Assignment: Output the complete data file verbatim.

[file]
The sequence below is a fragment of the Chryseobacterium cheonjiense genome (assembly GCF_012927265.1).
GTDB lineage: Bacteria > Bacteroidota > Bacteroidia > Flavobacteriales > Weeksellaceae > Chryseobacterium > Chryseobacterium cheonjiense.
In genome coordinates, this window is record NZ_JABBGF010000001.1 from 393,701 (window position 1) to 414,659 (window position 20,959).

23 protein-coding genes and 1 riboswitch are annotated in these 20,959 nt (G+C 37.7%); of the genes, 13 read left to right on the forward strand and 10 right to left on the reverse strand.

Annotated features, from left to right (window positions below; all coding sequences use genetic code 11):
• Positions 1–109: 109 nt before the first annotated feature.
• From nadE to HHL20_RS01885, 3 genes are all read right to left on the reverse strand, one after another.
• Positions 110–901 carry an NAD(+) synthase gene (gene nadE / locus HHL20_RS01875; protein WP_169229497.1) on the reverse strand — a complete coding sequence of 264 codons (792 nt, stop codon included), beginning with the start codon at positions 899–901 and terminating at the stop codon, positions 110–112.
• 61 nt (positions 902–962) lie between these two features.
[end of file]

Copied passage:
The sequence below is a fragment of the Chryseobacterium cheonjiense genome (assembly GCF_012927265.1).
GTDB lineage: Bacteria > Bacteroidota > Bacteroidia > Flavobacteriales > Weeksellaceae > Chryseobacterium > Chryseobacterium cheonjiense.
In genome coordinates, this window is record NZ_JABBGF010000001.1 from 393,701 (window position 1) to 414,659 (window position 20,959).

23 protein-coding genes and 1 riboswitch are annotated in these 20,959 nt (G+C 37.7%); of the genes, 13 read left to right on the forward strand and 10 right to left on the reverse strand.

Annotated features, from left to right (window positions below; all coding sequences use genetic code 11):
• Positions 1–109: 109 nt before the first annotated feature.
• From nadE to HHL20_RS01885, 3 genes are all read right to left on the reverse strand, one after another.
• Positions 110–901 carry an NAD(+) synthase gene (gene nadE / locus HHL20_RS01875; protein WP_169229497.1) on the reverse strand — a complete coding sequence of 264 codons (792 nt, stop codon included), beginning with the start codon at positions 899–901 and terminating at the stop codon, positions 110–112.
• 61 nt (positions 902–962) lie between these two features.